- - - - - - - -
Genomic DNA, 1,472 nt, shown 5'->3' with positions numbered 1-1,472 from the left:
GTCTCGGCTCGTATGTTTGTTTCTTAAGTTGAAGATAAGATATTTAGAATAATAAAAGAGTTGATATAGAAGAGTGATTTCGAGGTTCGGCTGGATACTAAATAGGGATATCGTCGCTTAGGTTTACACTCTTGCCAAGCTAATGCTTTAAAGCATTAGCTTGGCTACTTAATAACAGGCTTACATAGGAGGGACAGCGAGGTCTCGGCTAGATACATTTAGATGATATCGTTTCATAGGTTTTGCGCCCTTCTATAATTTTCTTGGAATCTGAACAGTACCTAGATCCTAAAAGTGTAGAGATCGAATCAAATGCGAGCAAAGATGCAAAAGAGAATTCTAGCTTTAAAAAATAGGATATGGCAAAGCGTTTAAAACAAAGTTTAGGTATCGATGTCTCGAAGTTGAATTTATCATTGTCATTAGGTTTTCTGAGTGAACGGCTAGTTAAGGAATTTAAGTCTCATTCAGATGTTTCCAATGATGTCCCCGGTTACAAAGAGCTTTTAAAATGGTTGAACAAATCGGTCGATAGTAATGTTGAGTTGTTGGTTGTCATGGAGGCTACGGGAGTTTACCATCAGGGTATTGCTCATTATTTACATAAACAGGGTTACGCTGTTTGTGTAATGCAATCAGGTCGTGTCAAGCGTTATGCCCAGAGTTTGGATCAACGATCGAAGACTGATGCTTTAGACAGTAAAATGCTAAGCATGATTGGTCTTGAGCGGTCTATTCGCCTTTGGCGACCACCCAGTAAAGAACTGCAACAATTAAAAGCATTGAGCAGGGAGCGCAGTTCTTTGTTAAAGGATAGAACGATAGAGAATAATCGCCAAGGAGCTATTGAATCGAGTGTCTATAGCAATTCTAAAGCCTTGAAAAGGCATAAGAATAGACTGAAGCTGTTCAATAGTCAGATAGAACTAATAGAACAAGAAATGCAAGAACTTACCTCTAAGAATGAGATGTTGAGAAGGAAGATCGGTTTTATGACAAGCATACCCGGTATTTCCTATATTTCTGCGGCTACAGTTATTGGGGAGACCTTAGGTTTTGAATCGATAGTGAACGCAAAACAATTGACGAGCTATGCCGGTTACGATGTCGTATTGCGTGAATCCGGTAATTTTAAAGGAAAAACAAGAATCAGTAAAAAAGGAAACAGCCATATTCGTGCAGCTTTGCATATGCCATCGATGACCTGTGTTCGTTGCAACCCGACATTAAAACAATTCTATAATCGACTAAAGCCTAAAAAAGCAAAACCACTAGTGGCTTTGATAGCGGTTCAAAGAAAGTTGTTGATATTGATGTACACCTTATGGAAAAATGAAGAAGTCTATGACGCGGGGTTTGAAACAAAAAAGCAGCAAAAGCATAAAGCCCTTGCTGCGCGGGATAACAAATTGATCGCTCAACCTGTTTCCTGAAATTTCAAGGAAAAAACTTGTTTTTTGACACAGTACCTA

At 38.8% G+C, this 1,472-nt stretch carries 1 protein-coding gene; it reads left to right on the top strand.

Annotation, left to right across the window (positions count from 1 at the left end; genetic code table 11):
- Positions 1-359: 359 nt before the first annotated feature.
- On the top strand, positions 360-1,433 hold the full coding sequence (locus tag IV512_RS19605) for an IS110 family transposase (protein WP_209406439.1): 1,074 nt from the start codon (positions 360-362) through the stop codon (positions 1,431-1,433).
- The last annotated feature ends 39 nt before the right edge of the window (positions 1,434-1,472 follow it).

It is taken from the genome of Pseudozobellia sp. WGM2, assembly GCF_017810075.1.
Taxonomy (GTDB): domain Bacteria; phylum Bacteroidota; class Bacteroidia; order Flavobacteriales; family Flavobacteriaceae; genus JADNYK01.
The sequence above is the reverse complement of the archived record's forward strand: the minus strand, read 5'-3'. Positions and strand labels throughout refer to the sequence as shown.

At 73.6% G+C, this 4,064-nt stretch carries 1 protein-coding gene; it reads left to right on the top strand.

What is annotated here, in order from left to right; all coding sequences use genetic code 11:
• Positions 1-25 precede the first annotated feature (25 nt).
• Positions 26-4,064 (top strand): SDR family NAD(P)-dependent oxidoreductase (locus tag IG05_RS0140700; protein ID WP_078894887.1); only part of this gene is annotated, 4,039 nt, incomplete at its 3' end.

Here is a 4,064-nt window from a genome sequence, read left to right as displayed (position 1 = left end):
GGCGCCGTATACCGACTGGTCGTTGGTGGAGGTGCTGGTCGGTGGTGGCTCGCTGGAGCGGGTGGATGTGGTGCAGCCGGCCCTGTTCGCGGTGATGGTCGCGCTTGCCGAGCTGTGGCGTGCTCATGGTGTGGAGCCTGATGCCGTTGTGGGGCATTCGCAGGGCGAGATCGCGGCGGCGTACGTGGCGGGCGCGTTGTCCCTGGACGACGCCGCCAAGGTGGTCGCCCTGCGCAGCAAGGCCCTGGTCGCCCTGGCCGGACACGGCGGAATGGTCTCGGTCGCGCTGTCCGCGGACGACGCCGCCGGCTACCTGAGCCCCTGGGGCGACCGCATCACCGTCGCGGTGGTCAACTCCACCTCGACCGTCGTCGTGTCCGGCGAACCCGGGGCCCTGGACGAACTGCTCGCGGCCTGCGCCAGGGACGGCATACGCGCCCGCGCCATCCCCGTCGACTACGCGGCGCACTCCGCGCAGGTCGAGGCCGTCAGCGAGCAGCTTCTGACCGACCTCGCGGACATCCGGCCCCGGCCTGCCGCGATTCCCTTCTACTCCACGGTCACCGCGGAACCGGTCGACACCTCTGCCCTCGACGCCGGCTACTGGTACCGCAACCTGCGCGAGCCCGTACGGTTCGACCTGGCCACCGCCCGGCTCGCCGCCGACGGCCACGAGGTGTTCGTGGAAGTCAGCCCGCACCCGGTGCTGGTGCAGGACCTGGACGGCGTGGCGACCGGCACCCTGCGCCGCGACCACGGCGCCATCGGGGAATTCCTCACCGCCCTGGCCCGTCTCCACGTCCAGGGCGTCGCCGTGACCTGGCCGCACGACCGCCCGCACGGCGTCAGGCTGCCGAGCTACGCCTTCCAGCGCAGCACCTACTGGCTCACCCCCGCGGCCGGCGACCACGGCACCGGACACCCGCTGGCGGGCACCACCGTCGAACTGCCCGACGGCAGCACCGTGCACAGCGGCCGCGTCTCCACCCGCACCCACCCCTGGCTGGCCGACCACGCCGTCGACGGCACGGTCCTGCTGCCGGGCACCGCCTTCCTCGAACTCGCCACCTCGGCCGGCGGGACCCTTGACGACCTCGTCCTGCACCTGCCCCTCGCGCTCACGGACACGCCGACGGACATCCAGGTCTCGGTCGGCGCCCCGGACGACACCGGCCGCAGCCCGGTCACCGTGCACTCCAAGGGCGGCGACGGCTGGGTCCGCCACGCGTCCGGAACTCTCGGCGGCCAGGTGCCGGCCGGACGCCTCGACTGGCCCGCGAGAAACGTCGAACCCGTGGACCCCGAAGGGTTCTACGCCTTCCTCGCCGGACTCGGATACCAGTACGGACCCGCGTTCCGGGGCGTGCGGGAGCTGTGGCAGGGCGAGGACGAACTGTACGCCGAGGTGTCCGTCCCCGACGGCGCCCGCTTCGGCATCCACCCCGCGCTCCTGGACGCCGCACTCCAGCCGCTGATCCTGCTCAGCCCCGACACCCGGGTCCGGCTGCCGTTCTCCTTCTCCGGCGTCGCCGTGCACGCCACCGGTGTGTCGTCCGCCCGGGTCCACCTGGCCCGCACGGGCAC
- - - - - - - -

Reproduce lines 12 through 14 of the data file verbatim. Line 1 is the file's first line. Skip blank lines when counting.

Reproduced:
What is annotated here, in order from left to right; all coding sequences use genetic code 11:
• Positions 1-25 precede the first annotated feature (25 nt).
• Positions 26-4,064 (top strand): SDR family NAD(P)-dependent oxidoreductase (locus tag IG05_RS0140700; protein ID WP_078894887.1); only part of this gene is annotated, 4,039 nt, incomplete at its 3' end.